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Review: Igiaba Scego’s ‘The Color Line’ walks a careful path

Sunday February 5, 2023
By Bernice McDaniels


Parallel lives in the Eternal City

“The Color Line” by Somali-Italian writer Igiaba Scego is a richly-layered historical fiction structured by the voices of two Black women living in Rome during different centuries. Our contemporary is Leila who, alongside her friend Alexandria, works to create a celebratory exhibition of 19th century painter Lafanu Brown.

Lafanu is the novel’s center. Around her, Ms. Scego creates an intricate mural of scenes and figures, living along that ever-present, socially-constructed line where color’s view is further complicated by things like nationhood, gender and sexuality. Just as the theoretical color line, demarking segregation, behaves in real life, Ms. Scego’s narrative is undular and bleeding, a river spilling over its banks and yet managing to hold at the same time. Ms. Scego documents the characters’ many crossings of these lines with deep attention to detail, honesty and bravery.

The book is translated from the Italian language by two American men, the recently-deceased John Cullen and Pittsburgh-born Gregory Conti. As a Black woman reading the book via the translation of two white men, I had crossings of my own to do. I had to trust that when someone uses the n-word in a non-American context out of step with the transatlantic slave trade, that word is being used with clear guidance from Ms. Scego. I must trust that each moment in this novel, written from across an ocean and time, is being delivered to me the way a caring cousin in the novel itself delivers hard-but-real messages about a loved one.

This trust does not come easily for Black women. And as I continue to read, I recognize that Igiaba Scego knows this. She knows that readers like me will be looking for this. I do not have the privilege of an objective view. I am like the ghosts Ms. Scego mentions keeping appointments; the ones characters chase only to find they were looking for themselves the whole time. As I read, my trust is full. Ms. Scego guarantees this with an adeptly written ambitious assembly of dynamic women who hail from many areas of the African diaspora. Their lives and those of their European counterparts are written complicated and intense.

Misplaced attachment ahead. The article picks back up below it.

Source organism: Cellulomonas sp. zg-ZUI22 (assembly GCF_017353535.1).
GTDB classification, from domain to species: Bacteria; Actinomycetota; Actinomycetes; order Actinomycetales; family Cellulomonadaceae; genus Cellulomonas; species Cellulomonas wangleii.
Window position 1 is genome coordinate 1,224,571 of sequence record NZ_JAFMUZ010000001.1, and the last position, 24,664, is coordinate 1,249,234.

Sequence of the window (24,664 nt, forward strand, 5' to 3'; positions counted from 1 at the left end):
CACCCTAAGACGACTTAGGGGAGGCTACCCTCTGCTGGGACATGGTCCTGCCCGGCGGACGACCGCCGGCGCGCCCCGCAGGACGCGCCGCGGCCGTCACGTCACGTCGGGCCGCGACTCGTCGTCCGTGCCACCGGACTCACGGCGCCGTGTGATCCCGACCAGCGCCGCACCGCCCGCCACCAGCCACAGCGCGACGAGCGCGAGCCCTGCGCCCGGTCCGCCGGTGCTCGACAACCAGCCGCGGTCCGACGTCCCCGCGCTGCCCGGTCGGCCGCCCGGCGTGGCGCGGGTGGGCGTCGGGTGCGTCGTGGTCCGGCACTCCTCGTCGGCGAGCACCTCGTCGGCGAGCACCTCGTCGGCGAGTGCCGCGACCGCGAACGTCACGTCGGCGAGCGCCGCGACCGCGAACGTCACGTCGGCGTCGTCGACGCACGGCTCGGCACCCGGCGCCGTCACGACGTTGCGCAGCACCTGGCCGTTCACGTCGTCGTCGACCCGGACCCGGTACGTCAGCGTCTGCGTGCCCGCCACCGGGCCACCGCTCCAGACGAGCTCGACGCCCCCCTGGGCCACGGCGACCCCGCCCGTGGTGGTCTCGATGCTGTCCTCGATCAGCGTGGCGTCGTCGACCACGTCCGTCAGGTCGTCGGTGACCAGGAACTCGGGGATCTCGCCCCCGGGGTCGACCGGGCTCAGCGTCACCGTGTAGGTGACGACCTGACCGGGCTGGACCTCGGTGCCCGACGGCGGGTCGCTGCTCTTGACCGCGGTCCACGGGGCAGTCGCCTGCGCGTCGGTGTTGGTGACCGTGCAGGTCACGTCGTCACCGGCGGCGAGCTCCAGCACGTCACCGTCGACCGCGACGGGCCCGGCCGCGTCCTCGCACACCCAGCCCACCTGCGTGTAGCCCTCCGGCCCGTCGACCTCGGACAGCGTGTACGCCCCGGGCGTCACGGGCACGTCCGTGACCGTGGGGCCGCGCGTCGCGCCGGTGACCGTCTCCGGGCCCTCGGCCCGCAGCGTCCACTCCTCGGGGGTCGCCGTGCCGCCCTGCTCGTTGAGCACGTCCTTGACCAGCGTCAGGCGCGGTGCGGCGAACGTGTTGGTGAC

Dr. Sarah Parker Remond and Sculptor Edmonia Lewis are the inspirations for Lafanu. Remond was an activist who desegregated an opera house in the mid 19th century, worked and traveled with Frederick (Bailey) Douglass, and then became a medical doctor in Italy. Lewis, a sculptor of Native American and Afro-Caribbean heritage born in upstate New York, survived a brutal mob attack at Oberlin College and later forged her life as a premiere artist in Rome.

These women’s experiences are merged and reshaped to become Lafanu’s. Much of the Lafanu Brown origin story will ring true for readers familiar with the lives of these two remarkable women, who like Lafanu end up making decades-long lives for themselves in Rome.

Rome appears again and again as a focal point with Ms. Scego powerfully applying exigent strokes of the eternal city throughout the novel. Rome stands in sharp relief to other places in violent conflict like Dogali as well as comparable cities like Florence and London.

As Leila and Alexandria reflect on Lafanu’s life, they recognize the residents and visitors of her Rome bear striking resemblances to ones they know. Ms. Scego builds a delightful contemplation of history and its connection to the present and forward. Just as Lafanu is faced with decisions about managing her patrons and commissions in an art world not created for women of color to succeed, Leila and Alexandria are also faced with navigating an academic structure not built for them, labor practices not dedicated to their equity or health, and a rapidly changing Rome. They realize Lafanu’s story is integral to their own thriving — and that of so many others.

Lafanu embodies Remond and Lewis’ experiences as well as those of women whose stories are not preserved in archives but rather in hopeful family phone calls, faces of statues like Four Moors Fountain or Baby Sue’s ancestors lost to the ocean.

Lafanu’s ability to make a life, despite so many things attempting to kill her and failing, forms the backbone of “The Color Line.” What do we want for the women of this novel? Perhaps Lucille Clifton offers us an answer. Ms. Scego gives us Lafanu Brown, emphatically stating for the record, “won’t you celebrate with me.”


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